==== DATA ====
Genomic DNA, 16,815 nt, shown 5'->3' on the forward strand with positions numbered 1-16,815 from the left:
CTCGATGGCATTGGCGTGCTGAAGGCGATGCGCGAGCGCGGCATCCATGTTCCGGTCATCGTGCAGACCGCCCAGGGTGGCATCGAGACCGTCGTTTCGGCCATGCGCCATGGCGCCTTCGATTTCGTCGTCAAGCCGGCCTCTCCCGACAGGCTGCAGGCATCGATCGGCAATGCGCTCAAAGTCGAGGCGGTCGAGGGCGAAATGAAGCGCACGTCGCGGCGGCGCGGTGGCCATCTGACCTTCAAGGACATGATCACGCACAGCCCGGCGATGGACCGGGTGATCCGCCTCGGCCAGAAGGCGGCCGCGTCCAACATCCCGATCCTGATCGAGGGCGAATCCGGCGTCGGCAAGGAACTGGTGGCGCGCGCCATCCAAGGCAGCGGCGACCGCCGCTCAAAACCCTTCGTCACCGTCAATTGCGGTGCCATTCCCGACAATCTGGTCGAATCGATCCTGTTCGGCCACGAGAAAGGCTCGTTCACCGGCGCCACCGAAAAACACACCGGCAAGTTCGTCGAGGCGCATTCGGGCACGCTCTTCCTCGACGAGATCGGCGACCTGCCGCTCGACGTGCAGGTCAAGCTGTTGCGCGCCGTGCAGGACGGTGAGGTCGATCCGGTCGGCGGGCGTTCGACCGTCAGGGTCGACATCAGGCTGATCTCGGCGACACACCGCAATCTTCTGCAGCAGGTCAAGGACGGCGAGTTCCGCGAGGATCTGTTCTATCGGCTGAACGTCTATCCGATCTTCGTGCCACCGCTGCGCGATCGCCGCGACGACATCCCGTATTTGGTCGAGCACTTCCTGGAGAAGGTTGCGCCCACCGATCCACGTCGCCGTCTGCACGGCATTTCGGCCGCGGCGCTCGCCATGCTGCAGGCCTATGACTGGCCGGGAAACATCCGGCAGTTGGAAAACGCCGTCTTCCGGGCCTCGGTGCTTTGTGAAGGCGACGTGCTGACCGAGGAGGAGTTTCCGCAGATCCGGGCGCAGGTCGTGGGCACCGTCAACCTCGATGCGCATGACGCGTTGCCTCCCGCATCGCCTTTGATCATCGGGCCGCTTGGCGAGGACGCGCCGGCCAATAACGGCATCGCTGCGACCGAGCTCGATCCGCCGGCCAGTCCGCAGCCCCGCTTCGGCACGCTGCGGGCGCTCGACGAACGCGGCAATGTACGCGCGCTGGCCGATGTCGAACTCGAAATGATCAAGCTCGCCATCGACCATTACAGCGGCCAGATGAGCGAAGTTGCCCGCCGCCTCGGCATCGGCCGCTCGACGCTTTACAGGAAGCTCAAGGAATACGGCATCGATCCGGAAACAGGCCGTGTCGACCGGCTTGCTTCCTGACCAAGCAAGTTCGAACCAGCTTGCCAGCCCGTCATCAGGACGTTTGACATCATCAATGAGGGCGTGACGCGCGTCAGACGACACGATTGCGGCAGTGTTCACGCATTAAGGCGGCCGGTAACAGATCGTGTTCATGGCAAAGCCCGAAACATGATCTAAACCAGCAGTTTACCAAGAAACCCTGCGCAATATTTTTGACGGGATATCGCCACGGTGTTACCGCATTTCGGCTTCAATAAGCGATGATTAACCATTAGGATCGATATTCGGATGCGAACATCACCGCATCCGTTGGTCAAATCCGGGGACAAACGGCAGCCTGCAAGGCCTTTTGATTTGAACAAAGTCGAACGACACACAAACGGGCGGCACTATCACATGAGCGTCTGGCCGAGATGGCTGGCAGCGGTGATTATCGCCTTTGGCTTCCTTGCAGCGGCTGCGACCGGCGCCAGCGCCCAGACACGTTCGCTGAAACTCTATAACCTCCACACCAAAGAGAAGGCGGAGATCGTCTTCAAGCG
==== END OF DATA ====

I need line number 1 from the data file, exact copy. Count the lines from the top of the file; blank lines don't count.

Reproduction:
Genomic DNA, 16,815 nt, shown 5'->3' on the forward strand with positions numbered 1-16,815 from the left: